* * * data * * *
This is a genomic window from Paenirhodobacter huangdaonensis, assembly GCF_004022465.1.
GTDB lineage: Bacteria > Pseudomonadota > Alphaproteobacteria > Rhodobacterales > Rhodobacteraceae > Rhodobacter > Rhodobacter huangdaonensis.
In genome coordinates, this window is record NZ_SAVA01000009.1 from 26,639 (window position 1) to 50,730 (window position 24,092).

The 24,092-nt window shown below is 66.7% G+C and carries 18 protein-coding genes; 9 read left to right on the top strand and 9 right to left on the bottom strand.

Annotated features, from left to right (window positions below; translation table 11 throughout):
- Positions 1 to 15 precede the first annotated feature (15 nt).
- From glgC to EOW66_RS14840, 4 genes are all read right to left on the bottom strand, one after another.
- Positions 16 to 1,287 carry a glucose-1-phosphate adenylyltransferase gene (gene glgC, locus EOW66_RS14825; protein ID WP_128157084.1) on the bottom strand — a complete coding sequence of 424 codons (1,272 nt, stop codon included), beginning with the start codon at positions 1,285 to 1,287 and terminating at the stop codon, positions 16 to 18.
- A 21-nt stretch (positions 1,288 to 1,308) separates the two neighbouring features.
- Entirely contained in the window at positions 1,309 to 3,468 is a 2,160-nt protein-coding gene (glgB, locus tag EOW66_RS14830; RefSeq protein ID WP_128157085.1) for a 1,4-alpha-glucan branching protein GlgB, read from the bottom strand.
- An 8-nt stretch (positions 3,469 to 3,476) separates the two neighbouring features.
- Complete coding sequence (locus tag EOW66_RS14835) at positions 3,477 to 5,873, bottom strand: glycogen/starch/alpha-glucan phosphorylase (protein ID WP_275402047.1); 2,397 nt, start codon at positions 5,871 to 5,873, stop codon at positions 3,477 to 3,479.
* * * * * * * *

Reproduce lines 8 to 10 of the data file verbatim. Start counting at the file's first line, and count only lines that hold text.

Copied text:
- Positions 16 to 1,287 carry a glucose-1-phosphate adenylyltransferase gene (gene glgC, locus EOW66_RS14825; protein ID WP_128157084.1) on the bottom strand — a complete coding sequence of 424 codons (1,272 nt, stop codon included), beginning with the start codon at positions 1,285 to 1,287 and terminating at the stop codon, positions 16 to 18.
- A 21-nt stretch (positions 1,288 to 1,308) separates the two neighbouring features.
- Entirely contained in the window at positions 1,309 to 3,468 is a 2,160-nt protein-coding gene (glgB, locus tag EOW66_RS14830; RefSeq protein ID WP_128157085.1) for a 1,4-alpha-glucan branching protein GlgB, read from the bottom strand.